Please use this identifier to cite or link to this item: https://hdl.handle.net/1959.11/15972
Title: Does reduction of fearfulness tend to reduce pessimistic-like judgment in lambs?
Contributor(s): Destrez, Alexandra (author); Deiss, Veronique (author); Belzung, Catherine (author); Lee, Caroline  (author); Boissy, Alain (author)
Publication Date: 2012
DOI: 10.1016/j.applanim.2012.04.006
Handle Link: https://hdl.handle.net/1959.11/15972
Abstract: Recent studies emphasize the role of interactions between emotions and judgment of environment to better assess affective state in animals. Diazepam offers a way to pharmacologically manipulate the affective state. This drug is generally used to reduce negative affective states, mainly by reducing fearfulness. Here we investigated whether a reduction of fearfulness through a pharmacological approach could reduce pessimistic-like judgment in lambs. We tested the effects of diazepam (0.10 mg/kg), a benzodiazepine known for its anxiolytic properties in many species, in 5-months old female lambs submitted to two experiments: the first one to assess their fear related reactions (cortisol, cardiac and behavioural measures) to isolation and suddenness tests, and the second one to assess their putative judgment bias. In experiment 1, the lambs treated with diazepam were less frightened by isolation and suddenness than the control lambs injected with vehicle, which tended to confirm the anxiolytic effect of diazepam on sheep. In experiment 2, the lambs were first trained to perform a spatial location task to test for judgment bias in sheep. This task required a go/no-go response according to the location of a bucket in a pen, with one location being reinforced positively (with a feed reward) and the other negatively (with a fan forced blower). Once trained, lambs ('n' = 16) were exposed twice (10 min and 3 h after injections) to five consecutive bucket locations: the two learnt locations plus three unrewarded, ambiguous locations set between the learnt locations. Control lambs increased their latency to approach one of the ambiguous bucket locations ('P' < 0.05), while treated lambs maintained the same latency to approach this location. This difference may reflect a bias in judgment in relation to fearfulness: treated lambs seemed to display a more positive judgment of an ambiguous event than control lambs. Reduction of fearfulness may thus induce a more positive affective state but this requires further investigation, with additional studies comparing the efficacy of the cognitive bias approach to other measures of affective state.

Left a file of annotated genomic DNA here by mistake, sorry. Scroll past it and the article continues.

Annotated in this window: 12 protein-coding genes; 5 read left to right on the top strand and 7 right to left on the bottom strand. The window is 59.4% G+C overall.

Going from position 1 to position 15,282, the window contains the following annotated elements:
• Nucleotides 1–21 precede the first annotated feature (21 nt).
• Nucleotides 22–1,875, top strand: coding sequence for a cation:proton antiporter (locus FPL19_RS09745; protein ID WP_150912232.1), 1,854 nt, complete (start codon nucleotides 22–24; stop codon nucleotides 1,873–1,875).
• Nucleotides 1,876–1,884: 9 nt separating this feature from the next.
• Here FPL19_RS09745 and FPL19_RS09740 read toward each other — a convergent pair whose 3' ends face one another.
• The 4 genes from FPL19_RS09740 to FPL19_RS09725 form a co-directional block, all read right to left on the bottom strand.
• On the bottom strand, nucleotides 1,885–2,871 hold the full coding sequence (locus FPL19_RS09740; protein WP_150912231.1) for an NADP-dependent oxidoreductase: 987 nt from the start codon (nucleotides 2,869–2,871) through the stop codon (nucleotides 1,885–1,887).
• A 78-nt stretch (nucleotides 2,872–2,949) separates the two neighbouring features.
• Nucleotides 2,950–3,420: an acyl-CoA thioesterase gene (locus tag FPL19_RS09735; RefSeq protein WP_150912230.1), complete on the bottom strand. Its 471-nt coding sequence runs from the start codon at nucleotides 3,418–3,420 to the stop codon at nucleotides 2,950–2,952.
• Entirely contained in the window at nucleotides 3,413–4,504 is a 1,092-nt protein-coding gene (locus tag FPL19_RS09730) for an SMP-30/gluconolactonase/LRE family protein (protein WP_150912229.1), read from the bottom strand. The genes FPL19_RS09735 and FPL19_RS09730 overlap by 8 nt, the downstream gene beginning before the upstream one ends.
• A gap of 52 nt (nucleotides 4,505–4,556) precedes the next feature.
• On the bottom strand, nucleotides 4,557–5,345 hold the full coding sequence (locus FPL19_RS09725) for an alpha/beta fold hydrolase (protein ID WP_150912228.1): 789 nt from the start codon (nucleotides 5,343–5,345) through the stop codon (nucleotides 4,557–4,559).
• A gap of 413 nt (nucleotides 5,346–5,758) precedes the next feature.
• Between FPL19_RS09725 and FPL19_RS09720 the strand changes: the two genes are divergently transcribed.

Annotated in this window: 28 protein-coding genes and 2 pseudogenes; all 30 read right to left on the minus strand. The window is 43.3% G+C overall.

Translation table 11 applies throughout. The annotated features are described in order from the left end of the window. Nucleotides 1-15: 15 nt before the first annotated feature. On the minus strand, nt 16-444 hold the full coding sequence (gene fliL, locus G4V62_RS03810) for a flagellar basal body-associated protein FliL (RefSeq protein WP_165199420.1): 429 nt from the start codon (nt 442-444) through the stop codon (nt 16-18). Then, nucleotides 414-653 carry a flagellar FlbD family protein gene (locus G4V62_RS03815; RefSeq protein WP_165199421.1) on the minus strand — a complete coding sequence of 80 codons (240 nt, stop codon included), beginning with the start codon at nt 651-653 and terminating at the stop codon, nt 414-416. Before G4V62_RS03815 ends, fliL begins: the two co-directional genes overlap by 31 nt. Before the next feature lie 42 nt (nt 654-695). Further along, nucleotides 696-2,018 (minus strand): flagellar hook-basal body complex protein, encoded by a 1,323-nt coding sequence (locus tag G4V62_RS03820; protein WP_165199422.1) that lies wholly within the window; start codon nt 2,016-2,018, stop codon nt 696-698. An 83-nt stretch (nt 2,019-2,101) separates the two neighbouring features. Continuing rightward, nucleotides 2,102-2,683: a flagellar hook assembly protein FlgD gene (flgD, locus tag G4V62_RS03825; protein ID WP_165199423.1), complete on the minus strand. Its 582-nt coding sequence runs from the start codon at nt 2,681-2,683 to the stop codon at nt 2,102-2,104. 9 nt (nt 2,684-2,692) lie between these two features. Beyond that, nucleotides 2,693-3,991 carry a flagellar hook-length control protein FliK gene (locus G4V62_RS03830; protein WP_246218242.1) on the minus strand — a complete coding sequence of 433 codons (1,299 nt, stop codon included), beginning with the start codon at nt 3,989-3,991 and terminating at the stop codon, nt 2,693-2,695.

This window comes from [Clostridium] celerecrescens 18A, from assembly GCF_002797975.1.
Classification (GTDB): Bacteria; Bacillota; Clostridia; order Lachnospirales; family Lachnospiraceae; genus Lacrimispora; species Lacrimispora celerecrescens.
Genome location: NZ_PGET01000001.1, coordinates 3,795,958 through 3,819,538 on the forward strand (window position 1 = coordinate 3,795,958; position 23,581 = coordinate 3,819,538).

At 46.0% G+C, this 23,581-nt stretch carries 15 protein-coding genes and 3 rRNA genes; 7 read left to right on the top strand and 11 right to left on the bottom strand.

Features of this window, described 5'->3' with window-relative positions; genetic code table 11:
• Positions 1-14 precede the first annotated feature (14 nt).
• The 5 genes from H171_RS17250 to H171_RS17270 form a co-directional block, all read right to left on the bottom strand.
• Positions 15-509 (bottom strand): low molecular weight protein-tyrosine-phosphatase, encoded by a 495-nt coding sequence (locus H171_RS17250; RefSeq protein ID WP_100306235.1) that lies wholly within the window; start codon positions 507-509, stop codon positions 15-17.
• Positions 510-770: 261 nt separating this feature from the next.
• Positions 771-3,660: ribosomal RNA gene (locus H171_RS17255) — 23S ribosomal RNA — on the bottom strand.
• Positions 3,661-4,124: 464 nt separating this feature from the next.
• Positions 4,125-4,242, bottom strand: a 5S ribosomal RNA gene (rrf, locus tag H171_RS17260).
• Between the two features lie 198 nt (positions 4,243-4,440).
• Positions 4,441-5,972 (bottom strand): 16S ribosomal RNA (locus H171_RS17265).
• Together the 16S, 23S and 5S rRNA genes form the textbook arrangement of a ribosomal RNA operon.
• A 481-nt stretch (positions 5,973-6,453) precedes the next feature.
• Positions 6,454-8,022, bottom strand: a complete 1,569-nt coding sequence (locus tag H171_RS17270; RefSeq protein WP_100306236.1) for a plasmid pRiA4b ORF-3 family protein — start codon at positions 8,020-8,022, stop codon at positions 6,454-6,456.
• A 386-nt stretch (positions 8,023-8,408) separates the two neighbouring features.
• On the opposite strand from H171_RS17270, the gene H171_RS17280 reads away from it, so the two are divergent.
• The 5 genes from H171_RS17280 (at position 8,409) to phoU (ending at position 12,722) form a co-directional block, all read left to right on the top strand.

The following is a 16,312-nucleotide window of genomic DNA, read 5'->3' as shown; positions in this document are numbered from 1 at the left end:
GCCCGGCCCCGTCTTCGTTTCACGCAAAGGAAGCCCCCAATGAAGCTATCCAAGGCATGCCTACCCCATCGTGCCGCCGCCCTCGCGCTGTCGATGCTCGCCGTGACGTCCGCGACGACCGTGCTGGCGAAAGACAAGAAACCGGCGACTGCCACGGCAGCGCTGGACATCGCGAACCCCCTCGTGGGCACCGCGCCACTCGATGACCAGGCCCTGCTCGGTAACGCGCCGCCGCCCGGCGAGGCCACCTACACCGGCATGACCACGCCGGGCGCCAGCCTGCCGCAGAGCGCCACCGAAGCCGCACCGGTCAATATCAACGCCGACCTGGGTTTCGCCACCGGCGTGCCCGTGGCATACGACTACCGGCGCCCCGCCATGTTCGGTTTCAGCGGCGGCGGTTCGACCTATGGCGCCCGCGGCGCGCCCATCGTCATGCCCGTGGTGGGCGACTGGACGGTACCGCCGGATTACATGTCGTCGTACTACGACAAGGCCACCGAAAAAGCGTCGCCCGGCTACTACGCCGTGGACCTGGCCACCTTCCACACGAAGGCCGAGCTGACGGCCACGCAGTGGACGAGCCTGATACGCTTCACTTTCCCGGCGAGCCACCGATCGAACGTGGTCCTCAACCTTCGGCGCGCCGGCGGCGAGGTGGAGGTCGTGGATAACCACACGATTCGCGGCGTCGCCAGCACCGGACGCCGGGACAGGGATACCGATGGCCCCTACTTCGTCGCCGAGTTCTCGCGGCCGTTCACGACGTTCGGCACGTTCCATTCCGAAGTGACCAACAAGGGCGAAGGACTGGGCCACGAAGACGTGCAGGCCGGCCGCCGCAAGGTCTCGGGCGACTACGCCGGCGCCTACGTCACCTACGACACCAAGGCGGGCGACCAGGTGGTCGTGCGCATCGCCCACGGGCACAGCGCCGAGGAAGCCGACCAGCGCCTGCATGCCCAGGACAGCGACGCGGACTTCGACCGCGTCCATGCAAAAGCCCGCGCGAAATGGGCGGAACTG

Publication Type: Journal Article
Source of Publication: Applied Animal Behaviour Science, 139(3-4), p. 233-241
Publisher: Elsevier BV
Place of Publication: The Netherlands
ISSN: 1872-9045
0168-1591
Field of Research (FOR): 070207 Humane Animal Treatment
070202 Animal Growth and Development
Peer Reviewed: Yes
HERDC Category Description: C1 Refereed Article in a Scholarly Journal
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